Spotted bay bass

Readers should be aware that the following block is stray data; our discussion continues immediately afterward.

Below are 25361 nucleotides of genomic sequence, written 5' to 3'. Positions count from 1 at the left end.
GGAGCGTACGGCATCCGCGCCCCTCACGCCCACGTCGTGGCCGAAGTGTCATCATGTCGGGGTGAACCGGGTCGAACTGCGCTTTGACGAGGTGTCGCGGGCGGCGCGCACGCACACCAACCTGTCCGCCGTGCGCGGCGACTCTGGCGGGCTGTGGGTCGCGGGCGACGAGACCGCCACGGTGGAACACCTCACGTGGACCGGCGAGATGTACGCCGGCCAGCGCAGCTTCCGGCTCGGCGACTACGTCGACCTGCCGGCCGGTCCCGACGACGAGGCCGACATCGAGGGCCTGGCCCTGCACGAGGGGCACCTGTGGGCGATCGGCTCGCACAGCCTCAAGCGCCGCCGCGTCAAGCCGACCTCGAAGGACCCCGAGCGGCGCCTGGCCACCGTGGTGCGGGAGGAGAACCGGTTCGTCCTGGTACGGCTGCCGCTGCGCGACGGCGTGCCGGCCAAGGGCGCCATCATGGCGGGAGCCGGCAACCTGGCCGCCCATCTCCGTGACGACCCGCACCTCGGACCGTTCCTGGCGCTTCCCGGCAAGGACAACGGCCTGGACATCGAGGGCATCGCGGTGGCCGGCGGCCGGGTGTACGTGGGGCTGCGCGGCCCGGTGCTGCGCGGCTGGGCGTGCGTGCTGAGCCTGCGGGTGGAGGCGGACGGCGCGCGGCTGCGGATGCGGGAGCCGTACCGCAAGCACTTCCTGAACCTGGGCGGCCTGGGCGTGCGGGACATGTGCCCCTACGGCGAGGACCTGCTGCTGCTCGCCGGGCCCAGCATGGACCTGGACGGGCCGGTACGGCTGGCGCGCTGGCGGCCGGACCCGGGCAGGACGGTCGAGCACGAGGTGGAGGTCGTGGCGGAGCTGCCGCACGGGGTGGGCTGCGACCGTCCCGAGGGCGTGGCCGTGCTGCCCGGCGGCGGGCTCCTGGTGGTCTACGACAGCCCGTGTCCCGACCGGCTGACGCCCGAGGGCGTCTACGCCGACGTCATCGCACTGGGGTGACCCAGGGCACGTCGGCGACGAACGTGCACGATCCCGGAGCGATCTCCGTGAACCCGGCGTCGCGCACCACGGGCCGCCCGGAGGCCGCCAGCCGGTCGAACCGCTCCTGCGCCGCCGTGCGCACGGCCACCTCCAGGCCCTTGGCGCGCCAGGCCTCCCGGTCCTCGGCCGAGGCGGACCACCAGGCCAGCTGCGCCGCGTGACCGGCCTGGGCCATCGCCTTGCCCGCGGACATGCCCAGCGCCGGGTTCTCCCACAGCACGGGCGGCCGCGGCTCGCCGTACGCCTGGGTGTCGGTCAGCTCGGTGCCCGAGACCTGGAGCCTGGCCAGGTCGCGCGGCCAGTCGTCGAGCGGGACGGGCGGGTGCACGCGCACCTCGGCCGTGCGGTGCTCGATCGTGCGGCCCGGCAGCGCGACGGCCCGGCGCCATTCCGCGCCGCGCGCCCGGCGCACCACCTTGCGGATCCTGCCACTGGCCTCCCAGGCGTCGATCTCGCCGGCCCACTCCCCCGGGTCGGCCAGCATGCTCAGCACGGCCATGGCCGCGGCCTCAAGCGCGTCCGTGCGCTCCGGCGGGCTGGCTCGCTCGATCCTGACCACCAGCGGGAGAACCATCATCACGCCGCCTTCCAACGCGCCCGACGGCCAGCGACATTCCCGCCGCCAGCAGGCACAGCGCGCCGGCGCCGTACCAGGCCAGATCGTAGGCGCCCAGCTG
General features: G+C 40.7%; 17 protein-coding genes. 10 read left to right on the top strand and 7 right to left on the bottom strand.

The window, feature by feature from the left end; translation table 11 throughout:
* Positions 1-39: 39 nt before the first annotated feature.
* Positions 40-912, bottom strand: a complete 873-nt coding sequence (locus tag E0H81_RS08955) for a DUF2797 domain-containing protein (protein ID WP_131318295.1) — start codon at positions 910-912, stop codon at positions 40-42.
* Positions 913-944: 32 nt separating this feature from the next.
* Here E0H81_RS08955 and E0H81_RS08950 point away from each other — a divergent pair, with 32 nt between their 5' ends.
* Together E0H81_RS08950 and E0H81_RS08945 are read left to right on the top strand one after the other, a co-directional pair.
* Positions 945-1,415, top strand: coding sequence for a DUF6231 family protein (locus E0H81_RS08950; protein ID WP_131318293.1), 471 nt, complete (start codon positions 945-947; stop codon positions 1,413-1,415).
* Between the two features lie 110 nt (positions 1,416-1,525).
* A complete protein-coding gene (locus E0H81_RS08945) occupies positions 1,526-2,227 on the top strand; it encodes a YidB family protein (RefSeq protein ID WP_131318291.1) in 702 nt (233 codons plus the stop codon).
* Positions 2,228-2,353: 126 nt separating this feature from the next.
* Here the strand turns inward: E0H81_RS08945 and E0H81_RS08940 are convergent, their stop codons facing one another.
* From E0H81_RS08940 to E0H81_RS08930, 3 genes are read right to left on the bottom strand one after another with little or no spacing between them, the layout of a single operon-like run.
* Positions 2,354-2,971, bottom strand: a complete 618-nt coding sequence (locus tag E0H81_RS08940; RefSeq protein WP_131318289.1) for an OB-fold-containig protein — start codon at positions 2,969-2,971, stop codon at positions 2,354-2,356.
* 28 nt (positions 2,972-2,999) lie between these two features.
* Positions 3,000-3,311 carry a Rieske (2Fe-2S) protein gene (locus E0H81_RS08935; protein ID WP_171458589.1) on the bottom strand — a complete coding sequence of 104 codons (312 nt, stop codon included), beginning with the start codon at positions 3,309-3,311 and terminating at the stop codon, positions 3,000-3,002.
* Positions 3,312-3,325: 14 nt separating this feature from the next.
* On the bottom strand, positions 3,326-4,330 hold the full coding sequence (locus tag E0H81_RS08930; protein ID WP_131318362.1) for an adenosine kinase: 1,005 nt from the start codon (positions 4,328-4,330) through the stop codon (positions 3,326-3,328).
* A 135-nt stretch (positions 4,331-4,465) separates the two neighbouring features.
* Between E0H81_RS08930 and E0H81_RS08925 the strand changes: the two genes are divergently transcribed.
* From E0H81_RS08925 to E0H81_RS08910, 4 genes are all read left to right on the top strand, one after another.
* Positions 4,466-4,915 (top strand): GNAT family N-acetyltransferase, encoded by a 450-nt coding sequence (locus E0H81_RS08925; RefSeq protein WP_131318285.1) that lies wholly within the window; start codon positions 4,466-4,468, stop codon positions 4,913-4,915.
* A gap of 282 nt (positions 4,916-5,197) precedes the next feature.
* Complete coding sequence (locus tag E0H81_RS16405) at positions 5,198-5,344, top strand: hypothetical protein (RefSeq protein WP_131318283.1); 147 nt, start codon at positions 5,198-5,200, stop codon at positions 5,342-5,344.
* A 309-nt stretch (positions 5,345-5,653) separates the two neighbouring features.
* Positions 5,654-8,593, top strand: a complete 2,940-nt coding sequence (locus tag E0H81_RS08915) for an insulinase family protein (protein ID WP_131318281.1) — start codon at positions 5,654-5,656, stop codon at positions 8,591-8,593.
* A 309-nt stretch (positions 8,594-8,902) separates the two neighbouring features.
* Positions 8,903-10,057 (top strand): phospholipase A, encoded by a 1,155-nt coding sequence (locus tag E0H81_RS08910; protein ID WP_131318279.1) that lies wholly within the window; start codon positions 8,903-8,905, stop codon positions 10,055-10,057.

Spotted sand (bay) bass range from the Gulf of California, Mexico to Monterey, California (with an occurrence Nicaragua). This species is also found primarily south of Point Conception, California. Interestingly, the Gulf of California population and the southern California/northern Baja population appear to be genetically distinct. Spotted sand bass in the Gulf of California are sequential hermaphrodites capable of changing sex from female to male. The San Diego Bay population has also shown signs of sex changing, but populations at other sites in the southern California region do not seem to exhibit this trait. Spotted sand bass prefer shallow, sheltered, soft bottom and eelgrass habitat in bays, harbors, and estuaries where they feed primarily on small crabs, bivalves, and small fishes. This species is faster growing and shorter lived than kelp bass or barred sand bass, and successful reproduction seems to occur from June-August during the years of warmest sea surface temperatures. They mature very early at approximately 1-2 years, or 6-7 inches (standard length), which is about 7-8 inches total length. They grow extremely fast during their first two years, but a legal-sized fish is about 8-10 years old. It is unclear whether this species forms annual spawning aggregations, or whether they are simply group spawners similar to kelp bass. The recreational fishery is almost exclusively catch-and-release by private boaters, so fisheries data for this species are very limited because this fishing group is not monitored as thoroughly as the CPFV fleet. Fishing impacts for spotted sand (bay) bass are likely relatively low because most fishing is by private boaters and shore anglers only, most people only target them for catch-and-release (approximately 94% of the catch is released), they are fast growers, and there are several years of sexual maturity before they reach legal size.